La Caravella

Via Matteo Camera, 12

84011 Amalfi, Italy

Tel. +39 089 871029


Small calzoni filled with ricotta cheese from Tramonti on a bed of small tomatoes and ricotta

Anchovy croquettes stuffed with Tramonti provola cheese with a sauce of anchovy colatura

Tubettoni pasta from Gragnano with a ragù of sea fish soup

The day’s catch au gratin with fennel, sun dried tomatos and mint

Amalfi lemon soufflé


2012 Vadiaperti Coda di Volpe Irpinia


2012 Rocca del Principe Fiano di Avellino


1999 Montevertine M Toscana Vino da Tavola


2000 Zind Humbrecht Pinot Gris Rangen de Than Clos Saint-Urbain    


Let me be blunt. I doubt I will have a better, more enjoyable meal in 2015 than I did at La Caravella earlier this summer. The restaurant, right at the entrance of beautiful Amalfi, is not famous for bluster or its media buzz, and so is one of Italy’s least known fine wine destinations. And yet, it has been around since 1959. La Caravella is also the first restaurant of Southern Italy to have ever been awarded a Michelin star, which it still holds today. The ingredients used are first rate and the cooking knowledgeable, talented and precise. Most importantly, La Caravella is one of those rare places where you immediately realize there is true talent at the stoves, capable of letting every ingredient in your dishes sing its own tune, exploding from the plate in all their intense, aromatic glory. Only truly gifted, and very few, chefs really ever manage this (including many big names with three star Michelin and World's 50 Best Restaurant awards that are often more about flash than substance). Owner Antonio Dipino has created a culinary masterpiece, a mecca for serious foodies everywhere. Frankly, it says a lot about today’s superficial, technology-driven society that La Caravella isn’t talked a lot about much more than it is.

Anchovy croquettes stuffed with Tramonti provola cheese with a sauce of anchovy colatura

La Caravella’s wine list deep and exciting. There is no better Coda di Volpe in Italy than Vadiaperti’s; in fact, for my money, it’s one of Italy’s 25 greatest white wines. The 2012 Vadiaperti Coda di Volpe Irpinia is less thrilling than the amazing 2013 version, but it’s still beautifully mineral and lemony, pure and penetrating and a perfect way to start a meal or to accompany fish dishes of almost any kind. It cut through the richness of the calzoni and the croquettes dish effortlessly, driving but also softening the latter’s anchovy colatura flavors along. The croquettes will effortlessly make my “Top 10 dishes of the year” award at year’s end. I could have easily eaten three or four more portions.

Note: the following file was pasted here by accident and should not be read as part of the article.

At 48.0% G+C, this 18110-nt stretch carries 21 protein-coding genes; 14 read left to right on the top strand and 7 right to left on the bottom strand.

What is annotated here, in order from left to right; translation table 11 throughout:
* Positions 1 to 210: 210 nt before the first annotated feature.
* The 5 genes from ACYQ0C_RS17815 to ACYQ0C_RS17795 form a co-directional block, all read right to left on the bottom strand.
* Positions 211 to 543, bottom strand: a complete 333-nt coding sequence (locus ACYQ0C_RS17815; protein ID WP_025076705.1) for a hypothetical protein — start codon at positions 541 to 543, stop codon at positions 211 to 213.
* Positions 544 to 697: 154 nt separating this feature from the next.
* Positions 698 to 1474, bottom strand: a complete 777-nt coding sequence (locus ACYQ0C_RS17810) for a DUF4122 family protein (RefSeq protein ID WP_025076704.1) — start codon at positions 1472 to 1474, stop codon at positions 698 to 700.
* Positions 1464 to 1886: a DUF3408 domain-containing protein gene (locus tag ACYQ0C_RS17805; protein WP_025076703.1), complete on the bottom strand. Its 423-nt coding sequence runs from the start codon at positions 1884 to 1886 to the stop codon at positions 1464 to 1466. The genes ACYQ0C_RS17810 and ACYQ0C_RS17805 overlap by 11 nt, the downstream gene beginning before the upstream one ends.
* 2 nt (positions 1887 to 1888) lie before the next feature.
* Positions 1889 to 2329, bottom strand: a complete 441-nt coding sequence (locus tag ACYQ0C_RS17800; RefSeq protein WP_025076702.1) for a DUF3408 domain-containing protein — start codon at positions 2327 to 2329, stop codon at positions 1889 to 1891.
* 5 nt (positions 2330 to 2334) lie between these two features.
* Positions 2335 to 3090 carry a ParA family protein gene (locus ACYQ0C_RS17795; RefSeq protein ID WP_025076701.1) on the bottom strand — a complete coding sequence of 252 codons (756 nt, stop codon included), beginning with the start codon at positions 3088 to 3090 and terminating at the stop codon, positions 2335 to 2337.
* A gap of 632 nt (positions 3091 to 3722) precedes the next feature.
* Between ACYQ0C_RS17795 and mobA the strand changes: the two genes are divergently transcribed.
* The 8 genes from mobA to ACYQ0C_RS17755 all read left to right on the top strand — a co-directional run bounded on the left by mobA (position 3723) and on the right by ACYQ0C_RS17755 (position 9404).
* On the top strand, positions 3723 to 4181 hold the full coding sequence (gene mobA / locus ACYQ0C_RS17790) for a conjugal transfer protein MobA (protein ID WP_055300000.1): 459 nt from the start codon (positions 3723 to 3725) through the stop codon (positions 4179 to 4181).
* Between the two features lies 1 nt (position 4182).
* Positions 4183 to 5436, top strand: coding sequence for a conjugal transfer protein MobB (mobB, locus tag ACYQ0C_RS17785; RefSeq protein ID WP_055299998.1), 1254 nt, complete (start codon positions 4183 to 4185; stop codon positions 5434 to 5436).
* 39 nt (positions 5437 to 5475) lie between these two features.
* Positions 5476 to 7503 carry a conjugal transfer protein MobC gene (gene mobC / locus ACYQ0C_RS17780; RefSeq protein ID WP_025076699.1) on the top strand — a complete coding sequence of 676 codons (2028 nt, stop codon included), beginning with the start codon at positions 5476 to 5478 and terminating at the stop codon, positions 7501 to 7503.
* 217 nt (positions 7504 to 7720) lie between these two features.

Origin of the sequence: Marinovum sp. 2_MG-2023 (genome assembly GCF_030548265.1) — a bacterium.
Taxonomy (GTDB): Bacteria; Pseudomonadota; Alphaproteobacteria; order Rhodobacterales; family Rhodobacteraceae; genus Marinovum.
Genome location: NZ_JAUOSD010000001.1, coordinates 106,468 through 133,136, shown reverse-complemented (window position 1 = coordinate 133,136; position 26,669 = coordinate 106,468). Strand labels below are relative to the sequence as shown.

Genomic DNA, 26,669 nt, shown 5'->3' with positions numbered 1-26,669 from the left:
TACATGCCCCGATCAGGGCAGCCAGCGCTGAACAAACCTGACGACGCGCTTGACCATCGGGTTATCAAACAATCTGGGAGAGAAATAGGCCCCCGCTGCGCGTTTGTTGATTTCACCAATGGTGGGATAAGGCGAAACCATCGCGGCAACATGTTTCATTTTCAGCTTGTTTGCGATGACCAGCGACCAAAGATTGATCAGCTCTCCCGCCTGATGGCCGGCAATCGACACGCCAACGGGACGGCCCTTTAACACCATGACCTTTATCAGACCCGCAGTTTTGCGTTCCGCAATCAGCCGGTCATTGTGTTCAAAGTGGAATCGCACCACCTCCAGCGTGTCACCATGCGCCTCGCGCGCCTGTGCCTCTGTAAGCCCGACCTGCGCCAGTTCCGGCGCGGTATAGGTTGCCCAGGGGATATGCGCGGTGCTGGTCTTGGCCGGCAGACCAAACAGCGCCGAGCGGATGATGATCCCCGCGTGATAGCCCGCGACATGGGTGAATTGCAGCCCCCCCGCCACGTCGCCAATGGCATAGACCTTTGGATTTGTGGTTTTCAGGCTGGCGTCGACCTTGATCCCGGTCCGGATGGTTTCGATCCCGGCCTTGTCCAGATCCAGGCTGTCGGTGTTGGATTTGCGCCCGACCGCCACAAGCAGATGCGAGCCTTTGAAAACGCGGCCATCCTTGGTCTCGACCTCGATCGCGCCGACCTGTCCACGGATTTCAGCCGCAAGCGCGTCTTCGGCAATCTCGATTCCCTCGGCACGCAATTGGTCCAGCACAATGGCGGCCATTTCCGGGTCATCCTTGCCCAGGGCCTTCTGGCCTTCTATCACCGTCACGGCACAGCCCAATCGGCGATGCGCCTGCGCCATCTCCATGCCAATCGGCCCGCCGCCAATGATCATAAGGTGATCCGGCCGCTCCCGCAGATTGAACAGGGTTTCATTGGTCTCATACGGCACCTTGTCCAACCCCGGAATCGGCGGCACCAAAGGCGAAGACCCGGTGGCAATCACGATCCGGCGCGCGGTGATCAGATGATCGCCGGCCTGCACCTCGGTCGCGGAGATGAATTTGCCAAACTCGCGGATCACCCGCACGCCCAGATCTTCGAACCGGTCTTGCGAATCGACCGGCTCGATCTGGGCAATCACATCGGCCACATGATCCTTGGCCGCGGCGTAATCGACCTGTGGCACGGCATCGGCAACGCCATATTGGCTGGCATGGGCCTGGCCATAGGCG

The day’s catch au gratin with fennel, sun dried tomatos and mint

Readers might like to know that colatura di alici (anchovy colatura) is a typical Campanian seacoast sauce that derives from the garum of the ancient Romans, a flavoring made from fermenting anchovies left in the sun: though that may not sound appetizing, it actually is, and far less intense and fishy than you may surmise from that brief description. It’s often used as a condiment of pasta dishes and you should really try it at least once in your life. The 2012 Rocca del Principe Fiano di Avellino is also lemony and mineral, but with hints of tropical fruit that speak of ripe Fiano grapes. Mercifully, this wine is not at all over the top, as the greatest Fiano wines are always discreet and refined, never having too much of an overtly tropical fruit character.

The more savory, flavorful pasta and fish dishes that followed required something bigger. I zeroed in on a bottle of Italian wine history, the by now mythical 1999 Montevertine M Vino da Tavola Bianco made by the late, great Sergio Manetti, a blend of Trebbiano Toscano and Malvasia Bianca Lunga Toscana. First made in 1982 and then for a few years only (until 1999), it’s an extremely complex and deep white, with aromas and flavors of wild fennel, dried apricot, orange peel and baked apple. It’s still vibrant (no doubt thanks to Trebbiano Toscano’s high natural acidity) and mineral today, and proves to be the perfect foil for the pasta and fish choices. The 2000 Zind Humbrecht Pinot Gris Rangen de Thann Clos Saint Urbain (for my money, the Clos Saint Urbain is ZH’s best wine) is still a little too sweet and rich for La Caravella’s type of cuisine, but it matches very well with the fennel and fish preparation (better than I might have imagined), and is the second best way to finish this absolutely glorious meal.

Amalfi lemon soufflé

So what, you might be wondering, is the best way to finish off dinner? With La Caravella’s legendary Amalfi lemon soufflé, of course! It’s the stuff dreams are made of (and that you should order in advance when booking your reservation). Salvatore Quasimodo, the 1959 Nobel literature prize winner, described it as having “the sun in your plate.” I’m quite sure Quasimodo’s description is better than anything I could ever devise, and so we’ll just leave it at that.

-- Ian D’Agata